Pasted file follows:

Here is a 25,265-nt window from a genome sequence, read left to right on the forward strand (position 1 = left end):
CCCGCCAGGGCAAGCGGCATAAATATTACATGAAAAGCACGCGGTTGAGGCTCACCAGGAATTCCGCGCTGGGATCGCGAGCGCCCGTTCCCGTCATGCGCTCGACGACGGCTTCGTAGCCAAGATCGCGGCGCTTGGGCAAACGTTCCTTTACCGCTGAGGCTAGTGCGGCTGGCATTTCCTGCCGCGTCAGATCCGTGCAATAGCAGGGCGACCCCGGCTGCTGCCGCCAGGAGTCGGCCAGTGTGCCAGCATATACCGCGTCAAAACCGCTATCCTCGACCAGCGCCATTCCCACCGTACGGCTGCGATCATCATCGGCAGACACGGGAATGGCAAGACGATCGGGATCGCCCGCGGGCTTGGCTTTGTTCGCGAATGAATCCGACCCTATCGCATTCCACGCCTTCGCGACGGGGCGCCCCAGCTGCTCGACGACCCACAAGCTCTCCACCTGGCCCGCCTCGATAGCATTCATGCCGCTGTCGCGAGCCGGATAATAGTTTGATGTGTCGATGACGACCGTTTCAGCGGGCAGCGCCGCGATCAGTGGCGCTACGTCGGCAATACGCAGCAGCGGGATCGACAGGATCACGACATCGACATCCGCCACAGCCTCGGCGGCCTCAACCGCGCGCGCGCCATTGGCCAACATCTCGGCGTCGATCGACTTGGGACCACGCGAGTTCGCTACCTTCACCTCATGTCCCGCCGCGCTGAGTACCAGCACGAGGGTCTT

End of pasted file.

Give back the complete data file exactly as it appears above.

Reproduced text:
Here is a 25,265-nt window from a genome sequence, read left to right on the forward strand (position 1 = left end):
CCCGCCAGGGCAAGCGGCATAAATATTACATGAAAAGCACGCGGTTGAGGCTCACCAGGAATTCCGCGCTGGGATCGCGAGCGCCCGTTCCCGTCATGCGCTCGACGACGGCTTCGTAGCCAAGATCGCGGCGCTTGGGCAAACGTTCCTTTACCGCTGAGGCTAGTGCGGCTGGCATTTCCTGCCGCGTCAGATCCGTGCAATAGCAGGGCGACCCCGGCTGCTGCCGCCAGGAGTCGGCCAGTGTGCCAGCATATACCGCGTCAAAACCGCTATCCTCGACCAGCGCCATTCCCACCGTACGGCTGCGATCATCATCGGCAGACACGGGAATGGCAAGACGATCGGGATCGCCCGCGGGCTTGGCTTTGTTCGCGAATGAATCCGACCCTATCGCATTCCACGCCTTCGCGACGGGGCGCCCCAGCTGCTCGACGACCCACAAGCTCTCCACCTGGCCCGCCTCGATAGCATTCATGCCGCTGTCGCGAGCCGGATAATAGTTTGATGTGTCGATGACGACCGTTTCAGCGGGCAGCGCCGCGATCAGTGGCGCTACGTCGGCAATACGCAGCAGCGGGATCGACAGGATCACGACATCGACATCCGCCACAGCCTCGGCGGCCTCAACCGCGCGCGCGCCATTGGCCAACATCTCGGCGTCGATCGACTTGGGACCACGCGAGTTCGCTACCTTCACCTCATGTCCCGCCGCGCTGAGTACCAGCACGAGGGTCTT